Woo-Jae Kim

Gachon University, Sŏngnam, Gyeonggi-do, South Korea

Are you Woo-Jae Kim?

Claim your profile

Publications (54)262.44 Total impact

  • Source
    [Show abstract] [Hide abstract]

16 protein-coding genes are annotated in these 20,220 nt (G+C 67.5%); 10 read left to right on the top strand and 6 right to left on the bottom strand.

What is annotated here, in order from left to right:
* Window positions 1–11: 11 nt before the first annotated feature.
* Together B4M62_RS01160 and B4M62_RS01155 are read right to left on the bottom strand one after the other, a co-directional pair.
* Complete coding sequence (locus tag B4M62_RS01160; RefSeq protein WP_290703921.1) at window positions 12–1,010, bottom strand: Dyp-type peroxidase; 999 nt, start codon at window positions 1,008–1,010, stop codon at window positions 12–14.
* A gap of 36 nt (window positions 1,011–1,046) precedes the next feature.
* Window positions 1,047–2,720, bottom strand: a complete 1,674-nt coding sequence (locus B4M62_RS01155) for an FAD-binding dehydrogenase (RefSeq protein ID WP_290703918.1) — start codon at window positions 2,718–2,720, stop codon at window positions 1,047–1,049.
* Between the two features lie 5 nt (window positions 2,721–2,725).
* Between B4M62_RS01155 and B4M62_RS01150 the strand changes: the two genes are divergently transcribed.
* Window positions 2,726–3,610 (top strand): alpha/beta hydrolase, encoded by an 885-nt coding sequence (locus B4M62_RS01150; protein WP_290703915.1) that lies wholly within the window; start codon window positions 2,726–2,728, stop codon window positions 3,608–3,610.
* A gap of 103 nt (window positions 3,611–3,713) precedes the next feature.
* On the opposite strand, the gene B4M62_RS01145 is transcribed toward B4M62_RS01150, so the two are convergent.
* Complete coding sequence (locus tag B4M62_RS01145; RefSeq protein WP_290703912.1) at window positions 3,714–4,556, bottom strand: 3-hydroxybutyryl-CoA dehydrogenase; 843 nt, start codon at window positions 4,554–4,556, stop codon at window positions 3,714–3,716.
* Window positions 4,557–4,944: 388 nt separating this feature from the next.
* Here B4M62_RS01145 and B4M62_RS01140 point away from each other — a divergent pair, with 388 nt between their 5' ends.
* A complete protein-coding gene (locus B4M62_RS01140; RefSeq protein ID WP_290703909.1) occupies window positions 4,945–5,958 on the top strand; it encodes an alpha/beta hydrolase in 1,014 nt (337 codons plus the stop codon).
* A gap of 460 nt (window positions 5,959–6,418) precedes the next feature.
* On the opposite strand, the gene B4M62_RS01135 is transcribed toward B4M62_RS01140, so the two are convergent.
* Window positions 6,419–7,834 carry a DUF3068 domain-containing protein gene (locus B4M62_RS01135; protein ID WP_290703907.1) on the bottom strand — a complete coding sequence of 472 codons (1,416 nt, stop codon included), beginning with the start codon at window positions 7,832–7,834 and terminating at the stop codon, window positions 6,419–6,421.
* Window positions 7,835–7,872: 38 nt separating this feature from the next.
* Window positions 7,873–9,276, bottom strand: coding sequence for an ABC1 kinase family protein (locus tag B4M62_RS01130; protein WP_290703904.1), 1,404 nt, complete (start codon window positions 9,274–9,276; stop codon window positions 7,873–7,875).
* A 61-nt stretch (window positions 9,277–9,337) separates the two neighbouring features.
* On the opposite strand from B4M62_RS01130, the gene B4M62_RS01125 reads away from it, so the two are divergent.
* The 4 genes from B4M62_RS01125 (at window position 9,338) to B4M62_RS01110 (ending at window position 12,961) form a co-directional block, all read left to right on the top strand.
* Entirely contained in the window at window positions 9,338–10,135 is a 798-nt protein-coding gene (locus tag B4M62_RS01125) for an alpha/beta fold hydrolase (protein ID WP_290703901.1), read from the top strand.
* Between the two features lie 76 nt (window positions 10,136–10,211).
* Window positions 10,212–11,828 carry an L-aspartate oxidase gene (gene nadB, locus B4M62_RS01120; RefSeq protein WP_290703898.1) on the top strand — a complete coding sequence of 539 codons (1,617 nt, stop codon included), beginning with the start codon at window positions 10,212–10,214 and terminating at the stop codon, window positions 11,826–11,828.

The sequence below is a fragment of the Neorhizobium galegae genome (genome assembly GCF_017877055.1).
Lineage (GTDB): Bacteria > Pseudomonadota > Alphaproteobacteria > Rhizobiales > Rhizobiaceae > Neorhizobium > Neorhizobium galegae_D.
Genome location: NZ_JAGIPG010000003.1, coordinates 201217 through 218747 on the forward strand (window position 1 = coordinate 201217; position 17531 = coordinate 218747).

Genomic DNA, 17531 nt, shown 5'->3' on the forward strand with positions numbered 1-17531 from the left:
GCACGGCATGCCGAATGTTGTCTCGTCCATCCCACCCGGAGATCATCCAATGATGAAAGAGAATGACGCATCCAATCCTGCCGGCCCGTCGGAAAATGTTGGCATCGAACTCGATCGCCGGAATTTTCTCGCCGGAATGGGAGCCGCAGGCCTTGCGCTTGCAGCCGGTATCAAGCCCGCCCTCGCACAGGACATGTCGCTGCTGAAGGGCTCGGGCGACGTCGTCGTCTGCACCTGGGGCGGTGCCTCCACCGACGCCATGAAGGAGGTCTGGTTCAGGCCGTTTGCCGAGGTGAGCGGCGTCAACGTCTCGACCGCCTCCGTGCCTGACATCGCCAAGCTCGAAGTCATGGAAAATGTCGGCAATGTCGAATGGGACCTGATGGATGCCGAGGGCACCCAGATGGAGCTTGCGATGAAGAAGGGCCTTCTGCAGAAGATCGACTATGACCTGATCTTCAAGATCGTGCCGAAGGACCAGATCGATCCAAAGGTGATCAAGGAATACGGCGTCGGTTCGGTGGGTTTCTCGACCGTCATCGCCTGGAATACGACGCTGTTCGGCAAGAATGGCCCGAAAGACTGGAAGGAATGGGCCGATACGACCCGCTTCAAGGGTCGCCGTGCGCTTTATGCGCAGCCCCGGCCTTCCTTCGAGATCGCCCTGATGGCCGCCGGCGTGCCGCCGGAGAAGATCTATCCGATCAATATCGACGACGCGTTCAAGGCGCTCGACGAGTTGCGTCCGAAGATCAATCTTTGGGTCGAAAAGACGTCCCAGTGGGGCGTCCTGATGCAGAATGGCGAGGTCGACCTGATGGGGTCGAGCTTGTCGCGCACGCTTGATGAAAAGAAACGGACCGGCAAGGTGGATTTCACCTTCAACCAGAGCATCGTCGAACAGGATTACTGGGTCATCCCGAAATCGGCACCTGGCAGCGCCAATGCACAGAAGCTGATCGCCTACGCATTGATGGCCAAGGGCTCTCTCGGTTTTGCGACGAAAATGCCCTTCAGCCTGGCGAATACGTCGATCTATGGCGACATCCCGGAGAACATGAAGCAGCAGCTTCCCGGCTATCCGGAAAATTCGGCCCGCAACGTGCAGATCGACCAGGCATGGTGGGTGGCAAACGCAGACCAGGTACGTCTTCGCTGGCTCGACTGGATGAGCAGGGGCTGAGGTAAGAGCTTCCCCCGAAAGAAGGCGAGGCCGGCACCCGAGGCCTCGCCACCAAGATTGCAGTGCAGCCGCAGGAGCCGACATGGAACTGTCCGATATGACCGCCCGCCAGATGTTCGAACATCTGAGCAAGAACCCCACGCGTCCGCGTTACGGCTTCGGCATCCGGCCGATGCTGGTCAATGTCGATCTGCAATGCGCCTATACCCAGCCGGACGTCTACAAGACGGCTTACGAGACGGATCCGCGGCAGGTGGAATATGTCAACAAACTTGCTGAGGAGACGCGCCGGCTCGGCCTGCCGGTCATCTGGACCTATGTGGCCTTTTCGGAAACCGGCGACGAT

ABSTRACT: Varied morphologies and compositions of bismuth tungstate nanocomposites have been investigated as promising materials for photocatalytic applications. Among these nanocomposites, hierarchically structured bismuth sulfide (Bi 2 S 3)/bismuth tungstate (Bi 2 WO 6) hybrids have significant photocatalytic efficiency toward heavy metal ions. To simplify the synthetic procedure for this desirable composite, we developed a robust single-step hydrothermal synthesis for the formation of hierarchically structured heterocatalysts of Bi 2 S 3 / Bi 2 WO 6 with a high yield (>95%). The synthesized heterostructures were characterized by various spectroscopic, microscopic, and surface area analysis techniques, which confirmed the successful incorporation of Bi 2 S 3 into the Bi 2 WO 6 matrix and were used to optimize pore size for enhanced catalytic activity. The resulting Bi 2 S 3 /Bi 2 WO 6 heterocatalysts were used to remove toxic Cr(VI) ions via reduction to water insoluble Cr(III) utilizing visible-light irradiation. We also investigated the role of citric acid as a hole scavenger in the reduction of Cr(VI) with minimizing the rate of electron−hole recombination during photocatalysis. Likewise, the observed catalytic activity was significantly enhanced under a condition of an appropriate balance between hierarchical structure of catalysts and the amount of hole scavenger.